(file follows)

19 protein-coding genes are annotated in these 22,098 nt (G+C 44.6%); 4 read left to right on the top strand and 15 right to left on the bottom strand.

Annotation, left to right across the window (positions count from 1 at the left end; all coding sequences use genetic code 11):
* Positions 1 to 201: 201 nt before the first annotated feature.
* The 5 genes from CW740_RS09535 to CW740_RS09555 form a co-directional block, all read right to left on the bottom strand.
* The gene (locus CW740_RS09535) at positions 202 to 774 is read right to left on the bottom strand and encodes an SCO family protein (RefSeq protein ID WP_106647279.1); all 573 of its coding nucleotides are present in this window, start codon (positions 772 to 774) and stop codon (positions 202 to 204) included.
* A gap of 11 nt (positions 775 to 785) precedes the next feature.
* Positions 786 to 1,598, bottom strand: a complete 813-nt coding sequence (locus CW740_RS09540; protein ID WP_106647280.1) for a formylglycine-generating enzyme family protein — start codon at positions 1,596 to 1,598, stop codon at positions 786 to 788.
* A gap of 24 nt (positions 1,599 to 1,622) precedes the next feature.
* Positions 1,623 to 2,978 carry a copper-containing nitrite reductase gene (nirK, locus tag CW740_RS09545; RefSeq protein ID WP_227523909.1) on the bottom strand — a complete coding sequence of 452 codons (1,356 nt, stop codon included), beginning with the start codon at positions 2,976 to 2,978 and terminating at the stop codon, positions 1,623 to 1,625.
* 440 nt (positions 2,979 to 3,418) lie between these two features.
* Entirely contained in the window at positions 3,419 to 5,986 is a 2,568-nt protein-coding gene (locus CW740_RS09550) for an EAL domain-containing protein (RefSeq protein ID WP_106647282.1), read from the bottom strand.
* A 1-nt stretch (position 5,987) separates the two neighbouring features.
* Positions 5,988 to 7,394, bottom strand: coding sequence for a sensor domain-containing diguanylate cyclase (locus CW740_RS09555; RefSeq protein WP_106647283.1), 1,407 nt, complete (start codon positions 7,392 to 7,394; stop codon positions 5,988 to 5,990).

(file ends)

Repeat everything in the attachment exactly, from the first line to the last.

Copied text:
19 protein-coding genes are annotated in these 22,098 nt (G+C 44.6%); 4 read left to right on the top strand and 15 right to left on the bottom strand.

Annotation, left to right across the window (positions count from 1 at the left end; all coding sequences use genetic code 11):
* Positions 1 to 201: 201 nt before the first annotated feature.
* The 5 genes from CW740_RS09535 to CW740_RS09555 form a co-directional block, all read right to left on the bottom strand.
* The gene (locus CW740_RS09535) at positions 202 to 774 is read right to left on the bottom strand and encodes an SCO family protein (RefSeq protein ID WP_106647279.1); all 573 of its coding nucleotides are present in this window, start codon (positions 772 to 774) and stop codon (positions 202 to 204) included.
* A gap of 11 nt (positions 775 to 785) precedes the next feature.
* Positions 786 to 1,598, bottom strand: a complete 813-nt coding sequence (locus CW740_RS09540; protein ID WP_106647280.1) for a formylglycine-generating enzyme family protein — start codon at positions 1,596 to 1,598, stop codon at positions 786 to 788.
* A gap of 24 nt (positions 1,599 to 1,622) precedes the next feature.
* Positions 1,623 to 2,978 carry a copper-containing nitrite reductase gene (nirK, locus tag CW740_RS09545; RefSeq protein ID WP_227523909.1) on the bottom strand — a complete coding sequence of 452 codons (1,356 nt, stop codon included), beginning with the start codon at positions 2,976 to 2,978 and terminating at the stop codon, positions 1,623 to 1,625.
* 440 nt (positions 2,979 to 3,418) lie between these two features.
* Entirely contained in the window at positions 3,419 to 5,986 is a 2,568-nt protein-coding gene (locus CW740_RS09550) for an EAL domain-containing protein (RefSeq protein ID WP_106647282.1), read from the bottom strand.
* A 1-nt stretch (position 5,987) separates the two neighbouring features.
* Positions 5,988 to 7,394, bottom strand: coding sequence for a sensor domain-containing diguanylate cyclase (locus CW740_RS09555; RefSeq protein WP_106647283.1), 1,407 nt, complete (start codon positions 7,392 to 7,394; stop codon positions 5,988 to 5,990).